Dan Ferris: I've got to bring Corey in here. What do you think, Corey? What do you want to know while we have Greg here with us?
Corey McLaughlin: Well, yeah, I mean, Greg, as he said earlier, you're looking at this from the technical analysis perspective, which 95% of our colleagues probably don't focus solely on that. A lot of people are aware of it and know about it, but there was a time, to your point, on Wall Street where you would have been laughed out of the room if you were – said, hey, I'm primarily a technical analyst, right? And so it just shows you now I don't think that's the case anymore as far as with what you're doing with us. I mean, to me, it's – a great thing about it is what you're able to point out these bifurcations in the market and trade them, like you said, like everything's tradable. I guess for people that might not be aware of your style of just from a simple perspective of your style, how would you describe it to a new investor or somebody like a casual investor?
Greg Diamond: Well, I think – you know, you talked about Wall Street, and I worked on Wall Street for 14, 15 years, whatever it was. I didn't get necessarily laughed out of a room, but people would kind of roll their eyes when I would talk about different things, which is fine because, at the end of the day, we'd sit around in these meetings and we'd have, OK, what do you think, what do you think, what do you think, what do you think, and then it just got to the point where it's like, guys, we all have a way of expressing our opinions via our portfolios and what we're going to trade. So it doesn't really matter what I think. What are you guys going to do to make money? And so I would – you know, I'd leave the meeting and I'd just go focus on what I needed to focus on to be successful.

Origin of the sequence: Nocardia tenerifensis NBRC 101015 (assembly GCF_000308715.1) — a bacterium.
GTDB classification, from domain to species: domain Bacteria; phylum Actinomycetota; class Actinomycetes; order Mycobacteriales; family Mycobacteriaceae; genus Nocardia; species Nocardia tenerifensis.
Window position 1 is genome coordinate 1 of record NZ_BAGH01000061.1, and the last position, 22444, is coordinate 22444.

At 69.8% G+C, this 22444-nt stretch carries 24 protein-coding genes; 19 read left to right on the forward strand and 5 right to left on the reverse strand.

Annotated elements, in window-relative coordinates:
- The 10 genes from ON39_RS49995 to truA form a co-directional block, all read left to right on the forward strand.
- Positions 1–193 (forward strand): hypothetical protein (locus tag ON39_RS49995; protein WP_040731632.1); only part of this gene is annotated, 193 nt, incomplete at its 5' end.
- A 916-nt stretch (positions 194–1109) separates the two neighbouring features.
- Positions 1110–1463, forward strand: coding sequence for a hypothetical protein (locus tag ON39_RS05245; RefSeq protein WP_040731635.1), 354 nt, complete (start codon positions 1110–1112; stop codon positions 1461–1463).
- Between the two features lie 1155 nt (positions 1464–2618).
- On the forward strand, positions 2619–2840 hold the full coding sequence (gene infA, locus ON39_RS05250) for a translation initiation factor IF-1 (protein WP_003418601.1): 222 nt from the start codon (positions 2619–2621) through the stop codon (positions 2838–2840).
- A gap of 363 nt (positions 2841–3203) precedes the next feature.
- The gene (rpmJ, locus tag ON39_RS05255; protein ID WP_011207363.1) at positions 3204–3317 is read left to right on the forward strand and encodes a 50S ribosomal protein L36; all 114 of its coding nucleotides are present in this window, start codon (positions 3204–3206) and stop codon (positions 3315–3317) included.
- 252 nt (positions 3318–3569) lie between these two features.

And so I think for anyone listening, to your question, Corey, where does this technical stuff come into play? You need to have an open mind about what is possible and what you've been, I would say, conditioned to learn, whether CNBC or getting your MBA or studying finance or studying economics. It's all the same stuff all the time. So to step out of that box and to get into something new is difficult for people to grasp because it gets out of their comfort zone. It's something that they don't necessarily understand. How does this work? Why does it work? It doesn't matter. Does it work?